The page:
The Museum has a strong tradition of foraminifera research dating back to the late 1800s.
As a result, the foraminifera collection - with approximately 250,000 slides - is the most extensive of our micropalaeontological collections.
Specimens Major collections
The collections consist of both fossil and recent (living) specimens and contains a number of important sub-collections:
- HMS Challenger collection
- Former British Petroleum micropalaeontology collection
- Former Aberystwyth Microfossil Collection
- Former Iraq Petroleum Company collection
- Henry Buckley collection
- Heron-Allen slide collection
HMS Challenger collection
The HMS Challenger expedition (1872-1876) collected vast amounts of oceanographic data. The resulting collection is of historical and taxonomic importance for studying foraminifera.
The collection includes original samples dating back to the early period of the Industrial Revolution, providing a valuable resource for current and future research.
Former British Petroleum micropalaeontology collection
Contains the microfossil well-run samples from British Petroleum's exploration activities since the 1950s, including slides and residues from over 3,800 well and outcrop localities worldwide. The collection covers more than 120 countries.
The collection includes:
- micropalaeontological slides
- palynological slides (c. 78,000)
- nannofossil slides
- faunal slides
- loose specimens
- the former British Petroleum microfossil reference collection (foraminifera and ostracoda)
Former Aberystwyth Microfossil Collection
The collection includes:
- a wide variety of studies covering many geological periods
- older studies of contemporary foraminifera assemblage
These provide a unique opportunity to revisit numerous settings and evaluate changes in foraminifera abundance and diversity over time.
Former Iraq Petroleum Company collection
The former Iraq Petroleum Company (IPC) collection contains benthic foraminifera from the Middle East, covering the Palaeozoic, Mesozoic and Cenozoic eras.
The collection is particularly important for reconstructing environmental change and the geological history of the area.
The collections cover
- Saudi Arabia
- United Arab Emirates
Henry Buckley collection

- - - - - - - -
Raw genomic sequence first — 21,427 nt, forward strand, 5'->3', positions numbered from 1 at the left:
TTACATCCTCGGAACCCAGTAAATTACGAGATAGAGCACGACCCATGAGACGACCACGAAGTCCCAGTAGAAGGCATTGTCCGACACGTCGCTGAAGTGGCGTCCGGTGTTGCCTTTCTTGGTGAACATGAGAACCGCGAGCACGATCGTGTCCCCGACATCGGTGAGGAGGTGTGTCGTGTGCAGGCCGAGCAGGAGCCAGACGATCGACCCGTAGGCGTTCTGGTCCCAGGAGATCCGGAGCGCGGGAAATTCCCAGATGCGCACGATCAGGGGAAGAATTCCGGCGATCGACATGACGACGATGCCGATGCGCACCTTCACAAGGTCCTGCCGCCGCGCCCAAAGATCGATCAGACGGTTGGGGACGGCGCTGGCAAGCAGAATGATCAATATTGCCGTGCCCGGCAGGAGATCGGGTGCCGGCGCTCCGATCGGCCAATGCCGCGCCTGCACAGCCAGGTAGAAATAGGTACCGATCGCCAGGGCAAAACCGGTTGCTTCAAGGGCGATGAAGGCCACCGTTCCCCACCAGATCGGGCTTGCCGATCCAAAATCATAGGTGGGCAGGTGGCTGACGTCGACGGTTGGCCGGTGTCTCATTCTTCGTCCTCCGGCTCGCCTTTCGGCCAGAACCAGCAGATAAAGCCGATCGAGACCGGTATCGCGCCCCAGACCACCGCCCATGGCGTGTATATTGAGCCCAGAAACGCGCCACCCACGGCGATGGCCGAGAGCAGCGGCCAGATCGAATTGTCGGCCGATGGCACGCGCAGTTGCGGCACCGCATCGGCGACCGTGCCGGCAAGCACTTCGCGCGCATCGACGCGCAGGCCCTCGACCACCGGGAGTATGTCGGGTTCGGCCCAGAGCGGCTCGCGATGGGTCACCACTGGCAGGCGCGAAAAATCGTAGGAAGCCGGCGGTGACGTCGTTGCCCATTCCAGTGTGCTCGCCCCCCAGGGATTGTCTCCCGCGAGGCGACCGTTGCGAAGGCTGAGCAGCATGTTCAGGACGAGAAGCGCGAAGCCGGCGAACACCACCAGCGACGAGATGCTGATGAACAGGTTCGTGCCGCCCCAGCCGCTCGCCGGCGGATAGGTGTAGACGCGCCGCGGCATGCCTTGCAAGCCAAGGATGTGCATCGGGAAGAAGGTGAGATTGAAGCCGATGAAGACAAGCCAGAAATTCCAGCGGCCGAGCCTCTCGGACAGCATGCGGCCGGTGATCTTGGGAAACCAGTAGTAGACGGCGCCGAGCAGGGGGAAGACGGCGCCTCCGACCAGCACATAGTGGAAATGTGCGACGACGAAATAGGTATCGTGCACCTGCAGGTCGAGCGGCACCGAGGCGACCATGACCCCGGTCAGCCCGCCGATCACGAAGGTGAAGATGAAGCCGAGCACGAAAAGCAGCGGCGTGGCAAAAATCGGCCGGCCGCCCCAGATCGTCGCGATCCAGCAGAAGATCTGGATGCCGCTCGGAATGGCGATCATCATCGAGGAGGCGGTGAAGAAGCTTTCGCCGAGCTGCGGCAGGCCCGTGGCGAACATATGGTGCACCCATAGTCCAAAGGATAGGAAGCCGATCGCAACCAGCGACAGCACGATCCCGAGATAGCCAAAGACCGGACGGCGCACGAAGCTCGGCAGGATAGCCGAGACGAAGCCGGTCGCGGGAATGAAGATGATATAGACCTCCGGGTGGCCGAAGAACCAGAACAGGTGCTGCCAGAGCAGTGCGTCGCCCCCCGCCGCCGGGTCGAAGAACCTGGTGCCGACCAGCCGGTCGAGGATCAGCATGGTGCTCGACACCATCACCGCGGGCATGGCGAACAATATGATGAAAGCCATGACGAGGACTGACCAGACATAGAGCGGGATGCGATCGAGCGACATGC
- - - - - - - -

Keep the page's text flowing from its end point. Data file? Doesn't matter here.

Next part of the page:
The Henry Buckley collection of planktonic foraminifera contains material from around the world, and is a valuable resource for studying the effects of global change on recent foraminifera.
The collection contains 1,665 slides from 203 samples, as well as thin sections of ocean bottom deposits and sample washings from sample locations corresponding to the slide collection. It also contains approximately 10,000 scanning electron microscope micrographs.
Heron-Allen slide collection
The vast Heron-Allen collection contains 740 slides of foraminifera, including specimens from historic expeditions such as HMS Challenger and Terra Nova. A complete catalogue of the collection is available as an Excel spreadsheet.
The collection includes specimens from around the globe, collected between 1873 and the 1930s. Many notable research expeditions are represented, including:
- HMS Challenger
- Discovery I and II
- Terra Nova
- William Scoresby
Looking for a specimen?
The foraminifera collection is being digitised
Any questions ?
If you would like to use any specimens for research
Jones RW (1994) The Challenger Foraminifera. Oxford University Press: Oxford, 150pp.
Holbourn A and Henderson A (in press) Paleobase: Deep-Sea Benthic Foraminifera. Blackwell Scientific: Oxford.
Buckley, H A, Johnson, L (1988) Late Pleistocene to Recent sediment deposition in the central and western Mediterranean. Deep Sea Research, 35(5), 749-766. doi:10.1016/0198-0149(88)90028-3
Shackleton, N J, Wiseman, J D H, Buckley H A (1973) Non-equilibrium isotopic fractionation between seawater and planktonic foraminiferal tests. Nature 242, 177-179. doi:10.1038/242177a0
We have set out on an ambitious programme to develop a new science and digitisation centre at Harwell Campus in Oxfordshire by 2026. As we prepare for the move, access to some collections will be affected.
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